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Architect Zaha Hadid winner of the Pritzker Prize | Projects in Berlin


27th Pritzker Architecture Prize Winner

Iraqi-British architect Zaha Hadid (born October 31st, 1950) was awarded the Pritzker Architecture Prize in 2004 during a ceremony held at the State Hermitage Museum in St. Petersburg, Russia.

Before becoming an architect, Zaha Hadid studied mathematics. After completing her studies of architecture in London she joined OMA with Rem Koolhaas in the Netherlands until 1980 when she founded her own company.

Hadid's industrial and interior design is probably as famous as her buildings. His futuristic forms and curves have been part of fashion and furniture design. She also has taught in the several prestigious universities around the world.

Her interpretation of space and form were present since her early works, even though most of them were never built. Zaha Hadid's work is known for pushing the boundaries of structure and materials. One of her first constructed buildings is the famous Vitra Fire Station finished in 1993, and the not so famous residential building in Kreuzberg, Berlin built from 1987 to 1994.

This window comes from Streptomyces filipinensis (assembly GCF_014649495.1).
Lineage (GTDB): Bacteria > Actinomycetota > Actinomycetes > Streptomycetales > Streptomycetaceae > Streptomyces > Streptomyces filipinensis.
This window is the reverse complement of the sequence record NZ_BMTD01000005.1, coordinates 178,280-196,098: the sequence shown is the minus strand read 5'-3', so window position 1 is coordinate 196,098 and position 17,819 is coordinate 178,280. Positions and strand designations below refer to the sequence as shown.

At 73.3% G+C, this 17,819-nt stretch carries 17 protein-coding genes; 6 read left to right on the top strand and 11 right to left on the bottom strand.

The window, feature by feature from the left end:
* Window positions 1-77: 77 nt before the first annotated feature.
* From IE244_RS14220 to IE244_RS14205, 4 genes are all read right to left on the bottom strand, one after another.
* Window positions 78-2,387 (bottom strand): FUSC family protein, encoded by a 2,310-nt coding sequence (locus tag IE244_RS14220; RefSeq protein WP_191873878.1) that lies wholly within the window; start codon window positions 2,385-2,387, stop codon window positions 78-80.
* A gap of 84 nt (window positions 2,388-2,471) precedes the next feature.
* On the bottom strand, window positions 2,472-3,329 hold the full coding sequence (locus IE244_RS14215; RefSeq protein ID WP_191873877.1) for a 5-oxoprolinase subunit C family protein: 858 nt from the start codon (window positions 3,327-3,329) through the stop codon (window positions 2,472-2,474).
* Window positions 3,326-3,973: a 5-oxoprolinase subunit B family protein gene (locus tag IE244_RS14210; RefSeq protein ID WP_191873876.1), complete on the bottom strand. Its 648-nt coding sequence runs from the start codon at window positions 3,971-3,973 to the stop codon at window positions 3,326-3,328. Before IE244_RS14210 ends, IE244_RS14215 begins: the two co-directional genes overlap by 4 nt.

She was not only the first woman to have won the Pritzker Architecture Prize, she was the first Muslim as well.

"Each new project is more audacious than the last and the sources of her originality seem endless." -Pritzker Architecture Prize Jury Citation, 2004.

Building in Berlin

Residential Building in Kreuzberg

Designed for the IBA (International Building Exhibition) in 1987, the building was finished until 1994.

This eight-story corner building was one of Zaha Hadid's first built projects.





It has an acute-angled corner tower cladded with bronze sheets.





"One of the tasks I set for myself was the continuation of the unfinished project of modernism, in the experimental spirit of the early avant-garde, radicalizing some of its compositional techniques like fragmentation and layering."   -Zaha Hadid, 2004.

"At the same as a restless society pushes architecture by posing a new set of characteristic problems, the new digital tools pull architecture into an uncharted territory of opportunity." -Zaha Hadid, 2004.

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